Although we don't believe in timing the market or panicking over market movements, we do like to keep an eye on big changes -- just in case they're material to our thesis.

What: Shares of Annie's, Inc. (NYSE:BNNY) were getting overcooked today, falling as much as 11% after a disappointing third-quarter earnings report.

So what: The maker of organic food products said sales were up 21.7% to $46.2 million, beating estimates at $45.9 million, but higher costs meant adjusted earnings per share improved just 7.6% to $0.17, a penny short of the consensus. This was the third quarter in a row that Annie's missed estimates by a penny, and CEO John Foraker noted "tight supply conditions in the organic wheat market," but was also upbeat about "accelerating momentum in consumption."

Now what: What really seemed to send shares falling was the company's reduced guidance, as it now sees full-year EPS of just $0.92-$0.93, below estimates at $0.97 and a previous range of $0.97-$1.01. For a high-priced growth stock like Annie's, dropping guidance is likely to cause a sell-off, so investors shouldn't be surprised by today's reaction. Still, with top-line growth expected to hold near 20% and a well-respected brand with plenty of opportunity ahead of it, this could just be a speed bump on the road to a bright future for Annie's.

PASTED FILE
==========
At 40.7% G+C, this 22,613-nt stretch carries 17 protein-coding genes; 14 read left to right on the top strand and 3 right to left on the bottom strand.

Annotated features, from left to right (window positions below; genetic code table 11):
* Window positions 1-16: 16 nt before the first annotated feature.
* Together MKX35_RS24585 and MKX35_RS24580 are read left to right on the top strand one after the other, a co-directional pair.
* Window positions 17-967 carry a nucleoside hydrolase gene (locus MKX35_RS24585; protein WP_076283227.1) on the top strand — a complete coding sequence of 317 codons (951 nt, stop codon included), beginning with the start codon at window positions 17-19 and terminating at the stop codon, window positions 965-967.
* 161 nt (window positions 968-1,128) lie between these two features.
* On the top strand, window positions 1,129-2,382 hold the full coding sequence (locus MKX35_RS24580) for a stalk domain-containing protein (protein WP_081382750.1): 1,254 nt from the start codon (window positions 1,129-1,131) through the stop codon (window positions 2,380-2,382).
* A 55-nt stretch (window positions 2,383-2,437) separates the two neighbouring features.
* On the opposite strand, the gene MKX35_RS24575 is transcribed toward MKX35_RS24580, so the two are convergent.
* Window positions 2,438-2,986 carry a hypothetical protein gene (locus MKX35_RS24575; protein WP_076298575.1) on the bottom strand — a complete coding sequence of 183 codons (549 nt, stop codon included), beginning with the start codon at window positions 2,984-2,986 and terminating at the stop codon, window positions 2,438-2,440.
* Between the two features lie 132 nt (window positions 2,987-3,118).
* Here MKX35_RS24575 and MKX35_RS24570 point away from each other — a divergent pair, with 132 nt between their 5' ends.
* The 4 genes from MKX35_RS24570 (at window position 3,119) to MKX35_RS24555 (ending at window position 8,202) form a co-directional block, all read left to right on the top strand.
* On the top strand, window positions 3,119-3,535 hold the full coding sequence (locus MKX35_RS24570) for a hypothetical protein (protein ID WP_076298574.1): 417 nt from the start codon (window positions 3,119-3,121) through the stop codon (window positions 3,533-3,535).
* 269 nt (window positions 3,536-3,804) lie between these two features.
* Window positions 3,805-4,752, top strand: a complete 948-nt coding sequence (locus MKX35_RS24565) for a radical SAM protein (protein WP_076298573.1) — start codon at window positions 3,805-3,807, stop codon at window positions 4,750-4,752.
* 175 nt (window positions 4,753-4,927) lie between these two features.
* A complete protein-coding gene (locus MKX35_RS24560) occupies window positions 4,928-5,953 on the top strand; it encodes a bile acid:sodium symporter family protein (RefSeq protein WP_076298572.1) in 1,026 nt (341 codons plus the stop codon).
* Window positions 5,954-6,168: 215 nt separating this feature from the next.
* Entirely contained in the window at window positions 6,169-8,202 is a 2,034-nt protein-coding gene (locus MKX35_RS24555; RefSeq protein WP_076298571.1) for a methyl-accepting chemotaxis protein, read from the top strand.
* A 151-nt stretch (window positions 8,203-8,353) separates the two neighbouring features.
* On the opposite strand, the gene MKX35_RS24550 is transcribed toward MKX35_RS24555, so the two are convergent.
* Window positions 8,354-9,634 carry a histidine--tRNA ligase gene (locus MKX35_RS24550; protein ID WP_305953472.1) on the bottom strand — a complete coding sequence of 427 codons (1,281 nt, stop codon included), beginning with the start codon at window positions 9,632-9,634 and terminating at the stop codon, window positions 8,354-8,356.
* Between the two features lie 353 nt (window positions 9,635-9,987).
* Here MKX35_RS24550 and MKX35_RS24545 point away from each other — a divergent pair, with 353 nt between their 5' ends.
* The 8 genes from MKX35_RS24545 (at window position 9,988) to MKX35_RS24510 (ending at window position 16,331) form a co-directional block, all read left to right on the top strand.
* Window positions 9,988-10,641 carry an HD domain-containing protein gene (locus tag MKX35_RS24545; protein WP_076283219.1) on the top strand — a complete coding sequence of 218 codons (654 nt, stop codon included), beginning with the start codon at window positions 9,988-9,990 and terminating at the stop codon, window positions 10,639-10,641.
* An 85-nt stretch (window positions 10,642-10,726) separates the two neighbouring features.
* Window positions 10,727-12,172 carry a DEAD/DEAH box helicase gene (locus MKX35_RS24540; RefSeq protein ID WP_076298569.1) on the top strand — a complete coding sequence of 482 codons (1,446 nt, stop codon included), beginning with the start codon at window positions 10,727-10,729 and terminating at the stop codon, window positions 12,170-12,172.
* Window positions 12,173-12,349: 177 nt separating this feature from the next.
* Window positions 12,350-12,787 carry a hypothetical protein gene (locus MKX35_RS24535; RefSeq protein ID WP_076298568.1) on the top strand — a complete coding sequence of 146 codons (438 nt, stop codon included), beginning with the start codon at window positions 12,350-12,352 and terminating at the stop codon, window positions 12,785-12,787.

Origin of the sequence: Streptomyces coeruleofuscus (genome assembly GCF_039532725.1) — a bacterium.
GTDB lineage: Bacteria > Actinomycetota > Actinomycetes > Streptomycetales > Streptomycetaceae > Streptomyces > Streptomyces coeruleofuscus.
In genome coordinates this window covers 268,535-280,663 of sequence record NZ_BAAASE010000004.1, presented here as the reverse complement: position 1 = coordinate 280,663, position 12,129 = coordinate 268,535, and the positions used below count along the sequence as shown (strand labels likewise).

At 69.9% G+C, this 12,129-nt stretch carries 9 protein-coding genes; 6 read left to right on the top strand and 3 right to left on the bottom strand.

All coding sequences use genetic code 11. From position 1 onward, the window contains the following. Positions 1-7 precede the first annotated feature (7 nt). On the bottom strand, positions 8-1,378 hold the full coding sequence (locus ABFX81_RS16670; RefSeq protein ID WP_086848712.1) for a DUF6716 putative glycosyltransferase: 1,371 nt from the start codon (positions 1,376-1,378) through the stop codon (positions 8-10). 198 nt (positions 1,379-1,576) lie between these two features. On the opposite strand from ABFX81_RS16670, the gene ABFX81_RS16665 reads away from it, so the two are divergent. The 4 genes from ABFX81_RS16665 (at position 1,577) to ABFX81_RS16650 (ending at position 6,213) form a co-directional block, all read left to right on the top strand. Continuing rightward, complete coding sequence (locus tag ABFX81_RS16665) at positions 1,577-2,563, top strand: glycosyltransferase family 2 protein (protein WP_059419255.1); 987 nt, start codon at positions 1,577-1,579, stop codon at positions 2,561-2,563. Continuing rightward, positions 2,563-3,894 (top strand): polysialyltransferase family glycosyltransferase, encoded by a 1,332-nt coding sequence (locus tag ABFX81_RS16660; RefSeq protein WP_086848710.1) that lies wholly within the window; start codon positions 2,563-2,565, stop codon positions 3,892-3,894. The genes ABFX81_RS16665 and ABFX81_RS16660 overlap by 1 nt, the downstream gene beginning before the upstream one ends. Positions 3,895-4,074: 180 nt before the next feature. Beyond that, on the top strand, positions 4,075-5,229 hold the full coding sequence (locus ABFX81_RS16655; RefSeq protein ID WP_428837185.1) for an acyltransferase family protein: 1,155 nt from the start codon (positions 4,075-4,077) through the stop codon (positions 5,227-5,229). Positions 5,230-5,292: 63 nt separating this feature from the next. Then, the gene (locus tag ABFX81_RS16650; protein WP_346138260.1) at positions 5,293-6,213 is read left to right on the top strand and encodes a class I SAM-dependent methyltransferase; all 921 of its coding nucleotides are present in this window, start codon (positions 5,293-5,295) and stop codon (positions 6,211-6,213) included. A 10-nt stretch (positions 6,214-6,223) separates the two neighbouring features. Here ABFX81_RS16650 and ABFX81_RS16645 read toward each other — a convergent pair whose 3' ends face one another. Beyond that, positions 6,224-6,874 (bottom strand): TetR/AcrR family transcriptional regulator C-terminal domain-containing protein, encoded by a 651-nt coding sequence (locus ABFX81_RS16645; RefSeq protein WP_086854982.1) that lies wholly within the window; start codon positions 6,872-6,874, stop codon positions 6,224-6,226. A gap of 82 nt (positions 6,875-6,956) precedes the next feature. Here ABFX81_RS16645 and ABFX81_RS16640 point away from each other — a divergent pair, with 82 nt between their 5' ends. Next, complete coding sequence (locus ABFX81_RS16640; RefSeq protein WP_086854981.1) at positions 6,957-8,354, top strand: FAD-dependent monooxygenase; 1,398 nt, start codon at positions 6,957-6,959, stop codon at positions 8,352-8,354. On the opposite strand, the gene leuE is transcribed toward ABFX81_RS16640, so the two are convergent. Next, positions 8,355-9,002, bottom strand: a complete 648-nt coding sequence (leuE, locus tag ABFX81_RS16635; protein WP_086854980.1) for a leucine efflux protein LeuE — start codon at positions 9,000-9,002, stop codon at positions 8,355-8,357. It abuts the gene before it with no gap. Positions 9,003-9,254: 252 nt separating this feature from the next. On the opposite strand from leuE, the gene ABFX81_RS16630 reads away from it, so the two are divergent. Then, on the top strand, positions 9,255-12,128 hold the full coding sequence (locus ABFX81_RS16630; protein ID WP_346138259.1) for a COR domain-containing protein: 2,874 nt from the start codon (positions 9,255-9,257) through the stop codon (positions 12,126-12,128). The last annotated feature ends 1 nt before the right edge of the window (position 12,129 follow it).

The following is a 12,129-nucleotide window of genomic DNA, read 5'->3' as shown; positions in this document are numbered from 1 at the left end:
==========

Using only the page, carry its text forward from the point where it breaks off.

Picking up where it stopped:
Growth stocks that won't let you down
They said it couldn't be done. But David Gardner has proved them wrong time, and time, and time again with stock returns like 926%, 2,239%, and 4,371%. In fact, just recently one of his favorite stocks became a 100-bagger. And he's ready to do it again. You can uncover his scientific approach to crushing the market and his carefully chosen six picks for ultimate growth instantly, because he's making this premium report free for you today. Click here now for access.

Jeremy Bowman and The Motley Fool have no position in any of the stocks mentioned. Try any of our Foolish newsletter services free for 30 days. We Fools don't all hold the same opinions, but we all believe that considering a diverse range of insights makes us better investors. The Motley Fool has a disclosure policy.

Compare Brokers